Validation of Microwave Sea Surface Temperature Measurements for Climate Purposes

Detlef Stammer Physical Oceanography Research Division, Scripps Institution of Oceanography, La Jolla, California

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Frank Wentz Remote Sensing Systems, Santa Rosa, California

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Chelle Gentemann Remote Sensing Systems, Santa Rosa, California

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Abstract

A comparison is provided between recent SST observations obtained from the TRMM Microwave Imager (TMI) with the commonly used Reynolds and Smith SST analysis and in situ data that highlights the significant value added by the microwave SST observations above what can be obtained from infrared technology. The largest benefit of the microwave technology clearly comes from the unprecedented near all-weather sampling of ocean phenomena that yields measurements of ocean SST without the heavy smoothing in space and time that is traditionally being applied to close data gaps resulting from clouds. This comparison of the TMI fields with the Reynolds and Smith analysis results in a mean offset of 0.18°C and a standard deviation (STD) difference of 0.54°C over the latitude range ±36°. Regionally STD differences are found between both SST fields that reach 1°C or more, a number that is significantly larger than the error specification of either dataset alone. STD differences are obtained between Reynolds and Smith and in situ data of 0.55°C as compared to only 0.45°C from the TMI fields. Moreover, those uncertainties are time dependent and spatially varying, revealing a clear seasonal cycle with amplitudes varying by 0.35°C in the Reynolds and Smith SST fields around 25° latitude on the annual cycle in both hemispheres. Both TMI and the Reynolds and Smith analyses show temporal trends relative to in situ observations that differ in sign and amplitude.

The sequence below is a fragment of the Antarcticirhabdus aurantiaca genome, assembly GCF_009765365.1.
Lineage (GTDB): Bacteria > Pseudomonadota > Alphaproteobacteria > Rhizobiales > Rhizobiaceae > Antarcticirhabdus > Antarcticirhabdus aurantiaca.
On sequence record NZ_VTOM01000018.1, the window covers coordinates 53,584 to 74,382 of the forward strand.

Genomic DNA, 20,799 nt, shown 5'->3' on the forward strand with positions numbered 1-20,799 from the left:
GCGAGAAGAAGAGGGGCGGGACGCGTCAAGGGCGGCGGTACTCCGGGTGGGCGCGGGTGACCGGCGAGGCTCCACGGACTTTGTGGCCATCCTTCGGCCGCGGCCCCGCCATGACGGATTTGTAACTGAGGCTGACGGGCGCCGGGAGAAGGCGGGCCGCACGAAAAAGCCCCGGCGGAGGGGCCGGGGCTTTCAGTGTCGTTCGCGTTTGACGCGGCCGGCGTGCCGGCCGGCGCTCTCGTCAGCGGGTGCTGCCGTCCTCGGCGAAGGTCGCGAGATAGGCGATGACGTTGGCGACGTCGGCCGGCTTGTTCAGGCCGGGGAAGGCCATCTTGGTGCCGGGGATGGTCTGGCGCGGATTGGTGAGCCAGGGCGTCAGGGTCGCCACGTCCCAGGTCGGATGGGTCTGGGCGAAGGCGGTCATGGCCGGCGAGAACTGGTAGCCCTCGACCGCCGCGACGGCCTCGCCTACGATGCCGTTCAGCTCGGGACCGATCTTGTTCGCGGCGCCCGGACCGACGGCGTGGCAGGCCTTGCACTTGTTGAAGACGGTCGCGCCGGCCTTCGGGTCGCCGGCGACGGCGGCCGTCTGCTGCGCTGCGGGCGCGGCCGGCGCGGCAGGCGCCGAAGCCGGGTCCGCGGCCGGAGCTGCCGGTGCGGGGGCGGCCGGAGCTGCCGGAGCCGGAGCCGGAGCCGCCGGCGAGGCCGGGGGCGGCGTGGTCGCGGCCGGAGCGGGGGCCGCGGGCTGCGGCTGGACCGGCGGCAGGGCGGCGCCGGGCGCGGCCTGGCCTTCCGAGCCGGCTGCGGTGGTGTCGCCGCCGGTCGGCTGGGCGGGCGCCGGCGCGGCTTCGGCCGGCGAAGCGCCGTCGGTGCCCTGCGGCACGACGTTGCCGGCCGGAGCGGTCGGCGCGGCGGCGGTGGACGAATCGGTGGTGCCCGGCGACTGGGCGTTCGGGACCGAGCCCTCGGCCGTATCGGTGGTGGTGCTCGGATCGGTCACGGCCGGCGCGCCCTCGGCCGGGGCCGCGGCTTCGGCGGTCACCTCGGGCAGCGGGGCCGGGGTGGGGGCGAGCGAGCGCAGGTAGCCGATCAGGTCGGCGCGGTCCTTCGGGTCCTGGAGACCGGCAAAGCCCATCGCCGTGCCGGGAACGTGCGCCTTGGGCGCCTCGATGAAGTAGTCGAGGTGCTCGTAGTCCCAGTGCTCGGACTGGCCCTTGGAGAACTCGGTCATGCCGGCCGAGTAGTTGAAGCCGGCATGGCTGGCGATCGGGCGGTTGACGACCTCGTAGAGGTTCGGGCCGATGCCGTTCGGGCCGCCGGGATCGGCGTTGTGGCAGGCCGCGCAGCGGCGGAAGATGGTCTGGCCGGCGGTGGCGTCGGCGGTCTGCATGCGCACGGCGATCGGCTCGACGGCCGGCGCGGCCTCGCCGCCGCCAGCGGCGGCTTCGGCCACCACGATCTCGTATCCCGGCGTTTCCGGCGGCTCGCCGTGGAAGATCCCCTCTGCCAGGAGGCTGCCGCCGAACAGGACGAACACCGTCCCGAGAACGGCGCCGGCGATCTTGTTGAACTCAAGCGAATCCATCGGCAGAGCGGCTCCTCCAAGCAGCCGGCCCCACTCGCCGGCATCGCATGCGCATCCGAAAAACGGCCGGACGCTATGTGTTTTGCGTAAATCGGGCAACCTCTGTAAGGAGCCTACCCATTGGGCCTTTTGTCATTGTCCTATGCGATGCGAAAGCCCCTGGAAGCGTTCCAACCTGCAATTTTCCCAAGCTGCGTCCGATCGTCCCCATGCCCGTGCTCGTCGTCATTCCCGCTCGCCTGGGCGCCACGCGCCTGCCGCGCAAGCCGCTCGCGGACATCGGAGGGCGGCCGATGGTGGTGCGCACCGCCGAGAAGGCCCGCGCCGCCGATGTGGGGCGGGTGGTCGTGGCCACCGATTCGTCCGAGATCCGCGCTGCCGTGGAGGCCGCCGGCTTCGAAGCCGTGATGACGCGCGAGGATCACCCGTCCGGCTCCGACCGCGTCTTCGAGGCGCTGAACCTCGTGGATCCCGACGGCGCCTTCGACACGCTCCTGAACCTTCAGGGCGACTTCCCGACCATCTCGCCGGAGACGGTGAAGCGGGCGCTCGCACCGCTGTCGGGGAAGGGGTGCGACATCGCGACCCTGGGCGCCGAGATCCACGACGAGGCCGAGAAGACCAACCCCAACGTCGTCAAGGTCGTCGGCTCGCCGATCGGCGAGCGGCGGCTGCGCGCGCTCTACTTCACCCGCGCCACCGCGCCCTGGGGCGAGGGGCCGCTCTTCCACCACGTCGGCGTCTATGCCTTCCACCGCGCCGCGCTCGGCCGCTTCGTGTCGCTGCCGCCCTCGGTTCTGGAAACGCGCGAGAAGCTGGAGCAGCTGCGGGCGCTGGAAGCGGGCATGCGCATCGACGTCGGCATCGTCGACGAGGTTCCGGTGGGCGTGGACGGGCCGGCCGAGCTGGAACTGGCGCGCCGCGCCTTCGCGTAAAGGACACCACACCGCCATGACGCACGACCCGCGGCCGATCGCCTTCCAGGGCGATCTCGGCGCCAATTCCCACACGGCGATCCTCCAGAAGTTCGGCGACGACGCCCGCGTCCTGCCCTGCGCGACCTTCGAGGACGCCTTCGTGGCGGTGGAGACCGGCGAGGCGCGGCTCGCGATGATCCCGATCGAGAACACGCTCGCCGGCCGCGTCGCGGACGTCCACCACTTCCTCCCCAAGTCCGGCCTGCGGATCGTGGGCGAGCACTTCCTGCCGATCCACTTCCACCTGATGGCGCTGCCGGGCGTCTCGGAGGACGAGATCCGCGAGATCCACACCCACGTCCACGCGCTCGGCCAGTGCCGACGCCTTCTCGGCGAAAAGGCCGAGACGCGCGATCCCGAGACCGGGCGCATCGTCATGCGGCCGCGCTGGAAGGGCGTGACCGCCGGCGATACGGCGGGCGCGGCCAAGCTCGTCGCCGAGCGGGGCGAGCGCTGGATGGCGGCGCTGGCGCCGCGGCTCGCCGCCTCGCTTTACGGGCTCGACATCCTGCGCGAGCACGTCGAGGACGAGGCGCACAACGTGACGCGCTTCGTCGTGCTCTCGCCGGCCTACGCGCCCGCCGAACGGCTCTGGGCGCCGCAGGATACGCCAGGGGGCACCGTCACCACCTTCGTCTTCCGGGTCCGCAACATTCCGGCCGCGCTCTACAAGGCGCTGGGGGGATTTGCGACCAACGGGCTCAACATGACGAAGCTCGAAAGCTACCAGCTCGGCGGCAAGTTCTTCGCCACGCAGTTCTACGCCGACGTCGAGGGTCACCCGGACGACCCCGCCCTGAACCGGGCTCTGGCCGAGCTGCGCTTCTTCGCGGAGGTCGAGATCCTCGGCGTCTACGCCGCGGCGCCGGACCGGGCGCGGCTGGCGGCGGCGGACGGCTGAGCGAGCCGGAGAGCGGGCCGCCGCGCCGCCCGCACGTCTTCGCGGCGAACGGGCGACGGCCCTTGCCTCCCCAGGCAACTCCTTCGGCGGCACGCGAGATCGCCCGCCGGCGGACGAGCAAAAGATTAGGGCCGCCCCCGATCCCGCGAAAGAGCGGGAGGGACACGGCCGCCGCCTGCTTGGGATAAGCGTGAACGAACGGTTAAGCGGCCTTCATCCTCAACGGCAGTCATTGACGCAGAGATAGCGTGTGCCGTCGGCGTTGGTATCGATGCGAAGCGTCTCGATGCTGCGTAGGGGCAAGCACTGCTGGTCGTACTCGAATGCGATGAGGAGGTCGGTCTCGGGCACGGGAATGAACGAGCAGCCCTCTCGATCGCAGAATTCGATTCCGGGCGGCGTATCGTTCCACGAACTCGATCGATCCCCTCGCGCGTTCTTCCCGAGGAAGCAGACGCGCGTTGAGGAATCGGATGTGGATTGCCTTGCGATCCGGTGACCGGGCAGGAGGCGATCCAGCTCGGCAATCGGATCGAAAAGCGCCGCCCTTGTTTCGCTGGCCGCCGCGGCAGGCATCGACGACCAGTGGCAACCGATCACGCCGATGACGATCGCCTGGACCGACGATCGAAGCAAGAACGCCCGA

Corresponding author address: Detlef Stammer, Physical Oceanography Research Division, Scripps Institution of Oceanography, 9500 Gilman Dr., La Jolla, CA 92093-0230. Email: dstammer@ucsd.edu

Abstract

A comparison is provided between recent SST observations obtained from the TRMM Microwave Imager (TMI) with the commonly used Reynolds and Smith SST analysis and in situ data that highlights the significant value added by the microwave SST observations above what can be obtained from infrared technology. The largest benefit of the microwave technology clearly comes from the unprecedented near all-weather sampling of ocean phenomena that yields measurements of ocean SST without the heavy smoothing in space and time that is traditionally being applied to close data gaps resulting from clouds. This comparison of the TMI fields with the Reynolds and Smith analysis results in a mean offset of 0.18°C and a standard deviation (STD) difference of 0.54°C over the latitude range ±36°. Regionally STD differences are found between both SST fields that reach 1°C or more, a number that is significantly larger than the error specification of either dataset alone. STD differences are obtained between Reynolds and Smith and in situ data of 0.55°C as compared to only 0.45°C from the TMI fields. Moreover, those uncertainties are time dependent and spatially varying, revealing a clear seasonal cycle with amplitudes varying by 0.35°C in the Reynolds and Smith SST fields around 25° latitude on the annual cycle in both hemispheres. Both TMI and the Reynolds and Smith analyses show temporal trends relative to in situ observations that differ in sign and amplitude.

Corresponding author address: Detlef Stammer, Physical Oceanography Research Division, Scripps Institution of Oceanography, 9500 Gilman Dr., La Jolla, CA 92093-0230. Email: dstammer@ucsd.edu

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